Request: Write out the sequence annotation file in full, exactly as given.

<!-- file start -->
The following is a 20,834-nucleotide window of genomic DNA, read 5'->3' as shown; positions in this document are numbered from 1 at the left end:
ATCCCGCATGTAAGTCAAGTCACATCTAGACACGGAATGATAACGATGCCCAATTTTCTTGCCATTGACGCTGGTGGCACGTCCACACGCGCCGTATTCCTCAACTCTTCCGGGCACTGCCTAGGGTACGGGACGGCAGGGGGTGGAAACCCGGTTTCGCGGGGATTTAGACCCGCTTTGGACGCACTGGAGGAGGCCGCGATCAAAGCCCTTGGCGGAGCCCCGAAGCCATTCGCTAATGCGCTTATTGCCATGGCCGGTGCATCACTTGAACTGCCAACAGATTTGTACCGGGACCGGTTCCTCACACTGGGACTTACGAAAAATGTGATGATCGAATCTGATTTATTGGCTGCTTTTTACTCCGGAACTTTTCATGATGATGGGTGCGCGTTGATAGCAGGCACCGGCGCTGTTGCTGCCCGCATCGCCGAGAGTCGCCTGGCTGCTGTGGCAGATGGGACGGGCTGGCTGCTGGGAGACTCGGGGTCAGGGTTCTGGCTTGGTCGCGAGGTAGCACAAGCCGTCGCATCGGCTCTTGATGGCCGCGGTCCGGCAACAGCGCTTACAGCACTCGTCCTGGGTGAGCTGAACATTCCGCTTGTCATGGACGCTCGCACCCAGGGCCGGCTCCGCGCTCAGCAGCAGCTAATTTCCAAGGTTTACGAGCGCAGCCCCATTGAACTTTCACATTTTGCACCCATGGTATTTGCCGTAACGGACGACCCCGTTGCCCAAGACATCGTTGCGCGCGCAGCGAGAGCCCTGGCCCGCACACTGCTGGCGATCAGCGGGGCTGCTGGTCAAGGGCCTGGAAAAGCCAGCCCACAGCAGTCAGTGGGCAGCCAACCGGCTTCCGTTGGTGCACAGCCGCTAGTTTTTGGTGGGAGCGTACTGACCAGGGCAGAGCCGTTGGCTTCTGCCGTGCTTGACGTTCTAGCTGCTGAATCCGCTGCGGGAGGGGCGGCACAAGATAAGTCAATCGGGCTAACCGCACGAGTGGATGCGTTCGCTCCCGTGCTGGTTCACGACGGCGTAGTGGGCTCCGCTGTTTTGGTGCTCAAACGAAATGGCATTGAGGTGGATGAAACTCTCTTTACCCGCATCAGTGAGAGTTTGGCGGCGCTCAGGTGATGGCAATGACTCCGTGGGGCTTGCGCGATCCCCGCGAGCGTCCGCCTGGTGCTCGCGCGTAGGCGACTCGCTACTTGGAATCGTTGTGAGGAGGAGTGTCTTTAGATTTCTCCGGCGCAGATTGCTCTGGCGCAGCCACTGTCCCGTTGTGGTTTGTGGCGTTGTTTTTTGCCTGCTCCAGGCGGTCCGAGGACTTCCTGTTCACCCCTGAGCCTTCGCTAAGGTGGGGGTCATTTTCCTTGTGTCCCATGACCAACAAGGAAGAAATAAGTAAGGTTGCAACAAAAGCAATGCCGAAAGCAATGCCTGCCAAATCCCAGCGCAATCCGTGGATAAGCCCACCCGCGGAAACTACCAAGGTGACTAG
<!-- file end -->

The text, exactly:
The following is a 20,834-nucleotide window of genomic DNA, read 5'->3' as shown; positions in this document are numbered from 1 at the left end:
ATCCCGCATGTAAGTCAAGTCACATCTAGACACGGAATGATAACGATGCCCAATTTTCTTGCCATTGACGCTGGTGGCACGTCCACACGCGCCGTATTCCTCAACTCTTCCGGGCACTGCCTAGGGTACGGGACGGCAGGGGGTGGAAACCCGGTTTCGCGGGGATTTAGACCCGCTTTGGACGCACTGGAGGAGGCCGCGATCAAAGCCCTTGGCGGAGCCCCGAAGCCATTCGCTAATGCGCTTATTGCCATGGCCGGTGCATCACTTGAACTGCCAACAGATTTGTACCGGGACCGGTTCCTCACACTGGGACTTACGAAAAATGTGATGATCGAATCTGATTTATTGGCTGCTTTTTACTCCGGAACTTTTCATGATGATGGGTGCGCGTTGATAGCAGGCACCGGCGCTGTTGCTGCCCGCATCGCCGAGAGTCGCCTGGCTGCTGTGGCAGATGGGACGGGCTGGCTGCTGGGAGACTCGGGGTCAGGGTTCTGGCTTGGTCGCGAGGTAGCACAAGCCGTCGCATCGGCTCTTGATGGCCGCGGTCCGGCAACAGCGCTTACAGCACTCGTCCTGGGTGAGCTGAACATTCCGCTTGTCATGGACGCTCGCACCCAGGGCCGGCTCCGCGCTCAGCAGCAGCTAATTTCCAAGGTTTACGAGCGCAGCCCCATTGAACTTTCACATTTTGCACCCATGGTATTTGCCGTAACGGACGACCCCGTTGCCCAAGACATCGTTGCGCGCGCAGCGAGAGCCCTGGCCCGCACACTGCTGGCGATCAGCGGGGCTGCTGGTCAAGGGCCTGGAAAAGCCAGCCCACAGCAGTCAGTGGGCAGCCAACCGGCTTCCGTTGGTGCACAGCCGCTAGTTTTTGGTGGGAGCGTACTGACCAGGGCAGAGCCGTTGGCTTCTGCCGTGCTTGACGTTCTAGCTGCTGAATCCGCTGCGGGAGGGGCGGCACAAGATAAGTCAATCGGGCTAACCGCACGAGTGGATGCGTTCGCTCCCGTGCTGGTTCACGACGGCGTAGTGGGCTCCGCTGTTTTGGTGCTCAAACGAAATGGCATTGAGGTGGATGAAACTCTCTTTACCCGCATCAGTGAGAGTTTGGCGGCGCTCAGGTGATGGCAATGACTCCGTGGGGCTTGCGCGATCCCCGCGAGCGTCCGCCTGGTGCTCGCGCGTAGGCGACTCGCTACTTGGAATCGTTGTGAGGAGGAGTGTCTTTAGATTTCTCCGGCGCAGATTGCTCTGGCGCAGCCACTGTCCCGTTGTGGTTTGTGGCGTTGTTTTTTGCCTGCTCCAGGCGGTCCGAGGACTTCCTGTTCACCCCTGAGCCTTCGCTAAGGTGGGGGTCATTTTCCTTGTGTCCCATGACCAACAAGGAAGAAATAAGTAAGGTTGCAACAAAAGCAATGCCGAAAGCAATGCCTGCCAAATCCCAGCGCAATCCGTGGATAAGCCCACCCGCGGAAACTACCAAGGTGACTAG